There’s a lot of talk about machine learning nowadays. A big topic – but, for a lot of people, covered by this terrible layer of mystery. Like black magic – the chosen ones’ art, above the mere mortal for sure. One keeps hearing the words “numpy”, “pandas”, “scikit-learn” - and looking each up produces an equivalent of a three-tome work in documentation.
I’d like to shatter some of this mystery today. Let’s do some machine learning, find some patterns in our data – perhaps even make some predictions. With good old Python only – no 2-gigabyte library, and no arcane knowledge needed beforehand.
Interested? Come join us.
Hey everyone! This is a follow-up article on a local Cisco Russia DevNet Marathon online event I attended in May 2020. It was a series of educational webinars on network automation followed by daily challenges based on the discussed topics.
On a final day, the participants were challenged to automate a topology analysis and visualization of an arbitrary network segment and, optionally, track and visualize the changes.
The task was definitely not trivial and not widely covered in public blog posts. In this article, I would like to break down my own solution that finally took first place and describe the selected toolset and considerations.
Let's get started.
Update 12 of the Big Data Tools plugin for IntelliJ IDEA Ultimate, PyCharm Professional Edition, and DataGrip has been released. You can install it from the JetBrains Plugin Repository or from inside your IDE. The plugin allows you to edit Zeppelin notebooks, upload files to cloud filesystems, and monitor Hadoop and Spark clusters.
In this release, we've added experimental Python support and global search inside Zeppelin notebooks. We’ve also addressed a variety of bugs. Let's talk about the details.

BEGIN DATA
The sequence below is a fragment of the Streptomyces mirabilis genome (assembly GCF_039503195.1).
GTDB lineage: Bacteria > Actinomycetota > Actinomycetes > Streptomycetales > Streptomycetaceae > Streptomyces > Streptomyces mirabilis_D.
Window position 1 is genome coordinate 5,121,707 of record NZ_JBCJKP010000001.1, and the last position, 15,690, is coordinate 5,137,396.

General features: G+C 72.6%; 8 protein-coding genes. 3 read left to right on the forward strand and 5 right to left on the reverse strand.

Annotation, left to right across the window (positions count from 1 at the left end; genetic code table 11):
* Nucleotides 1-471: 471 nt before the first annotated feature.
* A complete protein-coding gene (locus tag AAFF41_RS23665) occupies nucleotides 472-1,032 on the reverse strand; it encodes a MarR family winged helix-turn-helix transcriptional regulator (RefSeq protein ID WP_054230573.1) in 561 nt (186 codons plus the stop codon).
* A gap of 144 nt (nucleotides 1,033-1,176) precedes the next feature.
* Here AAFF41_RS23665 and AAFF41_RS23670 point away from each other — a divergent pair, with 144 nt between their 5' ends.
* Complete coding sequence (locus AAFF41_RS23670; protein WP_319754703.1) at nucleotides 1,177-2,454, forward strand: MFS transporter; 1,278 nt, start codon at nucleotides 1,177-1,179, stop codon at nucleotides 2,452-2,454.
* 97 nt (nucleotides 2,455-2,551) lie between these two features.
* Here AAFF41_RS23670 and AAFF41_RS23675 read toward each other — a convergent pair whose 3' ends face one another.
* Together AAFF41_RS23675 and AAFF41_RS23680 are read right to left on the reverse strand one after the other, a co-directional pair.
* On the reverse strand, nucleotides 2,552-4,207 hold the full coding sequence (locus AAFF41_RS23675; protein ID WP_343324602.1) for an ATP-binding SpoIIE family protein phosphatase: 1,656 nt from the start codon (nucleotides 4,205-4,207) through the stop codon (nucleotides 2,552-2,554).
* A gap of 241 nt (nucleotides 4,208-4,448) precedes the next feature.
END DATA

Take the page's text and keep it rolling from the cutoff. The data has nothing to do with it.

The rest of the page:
Currently, social network sites tend to be one of the major communication platforms in both offline and online space. Freedom of expression of various points of view, including toxic, aggressive, and abusive comments, might have a long-term negative impact on people’s opinions and social cohesion. As a consequence, the ability to automatically identify and moderate toxic content on the Internet to eliminate the negative consequences is one of the necessary tasks for modern society. This paper aims at the automatic detection of toxic comments in the Russian language. As a source of data, we utilized anonymously published Kaggle dataset and additionally validated its annotation quality. To build a classification model, we performed fine-tuning of two versions of Multilingual Universal Sentence Encoder, Bidirectional Encoder Representations from Transformers, and ruBERT. Finetuned ruBERT achieved F1 = 92.20%, demonstrating the best classification score. We made trained models and code samples publicly available to the research community.